The best drones have revolutionised the world of aerial videography and photography for both professionals and hobbyists alike. Whereas once you would have needed to hire a helicopter and a pilot to shoot video and stills from the air, today you can capture fantastic footage with both feet planted firmly on the ground while operating a pocket-sized drone capable of shooting landscapes in stunning 4K.
Modern drones are like the equivalent of a flying tripod, and they are brilliant for shooting holiday scenes and travelogues. Some models will even follow you automatically, shooting high-res footage of you tearing down a ski slope or traversing rocky terrain on a mountain bike. If you're thinking about investing – and today's very best drones certainly are an investment – you've come to the right place.
The best drone to buy right now
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The best drone right now is the DJI Mini 3 Pro... but only just. The newest addition to the brand's popular sub-250g Mini series launched shortly after the Autel drone in our #2 spot, and it was an extremely close fight for the crown. The Mini 3 Pro sports forward, rearward and downward obstacle sensing, a flight time of up to 34 minutes and a low-interference transmitter range of up to a phenomenal 7.4 miles.
There are some improvements to the camera, too, including a CMOS sensor that, at 1/1.3-inch, is a little larger than that fitted to the current DJI Mini 2 (although still a bit smaller than the 0.8-inch sensor in the Evo Nano+). On the plus side, the Mini 3’s camera is also equipped with a really wide f1.7 aperture for low-light shooting and the wherewithal to be tilted vertically for Instagram and TikTok posting. Regarding video footage, the Mini 3 Pro is capable of shooting 4K at up to 60p though this writer still prefers the sharpened image of the Autel Evo Nano+.
Read our full DJI Mini 3 Pro review, but essentially this little drone's smorgasbord of tantalising tech and its ability to fly in slightly stronger winds makes it our number #1 choice for most users. But only by the skin of its teeth.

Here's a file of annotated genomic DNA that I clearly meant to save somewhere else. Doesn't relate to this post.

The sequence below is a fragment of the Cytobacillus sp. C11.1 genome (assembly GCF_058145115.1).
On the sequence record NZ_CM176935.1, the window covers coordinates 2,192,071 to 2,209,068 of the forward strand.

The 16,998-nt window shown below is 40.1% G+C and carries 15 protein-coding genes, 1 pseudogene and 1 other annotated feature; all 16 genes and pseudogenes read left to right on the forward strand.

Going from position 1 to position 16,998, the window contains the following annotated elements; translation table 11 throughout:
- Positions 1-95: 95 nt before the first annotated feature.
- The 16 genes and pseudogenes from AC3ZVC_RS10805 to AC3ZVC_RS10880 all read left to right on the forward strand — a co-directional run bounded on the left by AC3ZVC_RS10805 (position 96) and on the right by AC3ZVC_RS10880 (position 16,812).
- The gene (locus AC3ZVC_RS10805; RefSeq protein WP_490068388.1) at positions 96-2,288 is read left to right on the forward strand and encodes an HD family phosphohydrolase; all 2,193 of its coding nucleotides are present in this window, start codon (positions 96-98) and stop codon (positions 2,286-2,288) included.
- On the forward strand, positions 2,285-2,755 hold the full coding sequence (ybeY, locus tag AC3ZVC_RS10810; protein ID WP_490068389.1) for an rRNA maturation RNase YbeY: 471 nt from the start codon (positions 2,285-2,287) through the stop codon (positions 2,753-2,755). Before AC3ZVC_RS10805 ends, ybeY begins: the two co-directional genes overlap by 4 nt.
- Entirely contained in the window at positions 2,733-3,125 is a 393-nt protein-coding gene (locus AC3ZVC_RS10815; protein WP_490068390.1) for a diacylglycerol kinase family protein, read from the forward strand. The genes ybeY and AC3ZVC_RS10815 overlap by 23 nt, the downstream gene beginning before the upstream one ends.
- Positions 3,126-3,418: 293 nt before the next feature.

The little Evo Nano+ is a sterling choice of camera drone for both amateurs and prosumers, as well as anyone who wants to enjoy the thrills of high-quality aerial cinematography on a relative budget and without the need to apply for a special license to fly it. In fact, we like it so much that we awarded it Best Drone at the 2022 T3 Awards (although it's a seriously close-run thing with the DJI Mini 3 Pro).
The Plus boasts a wide f1.9 aperture and RYYB filtering, which means it will shoot stunning footage in low-light conditions and in full 4K video and 50MP for stills. This dinky drone clocks in at under 250g, which means you won’t need to jump through as many legal hoops before taking to the skies. The sharpness and clarity of the Nano+ are exemplary for a drone of this size and weight, hence why we think this drone is perfect for amateur filmmakers and anyone looking for a camera drone that’s light as a feather and small enough to slip into a coat pocket.
Read our full Autel Evo Nano+ drone review
The Mavic 3 Classic is, to all intents and purposes, exactly the same drone as the Mavic 3 – it’s the same shape, size and weight, and it shares the same onboard specs and flight characteristics. In fact, the only difference between the two is that the new Classic variant comes without the 28x hybrid tele zoom camera that sits atop the Mavic 3’s main 4/3 CMOS f/2.8-f/11 Hasselblad camera. This means that the Classic is capable of shooting exactly the same pin-sharp 5.1K imagery as the Mavic 3’s main camera while costing quite a bit less.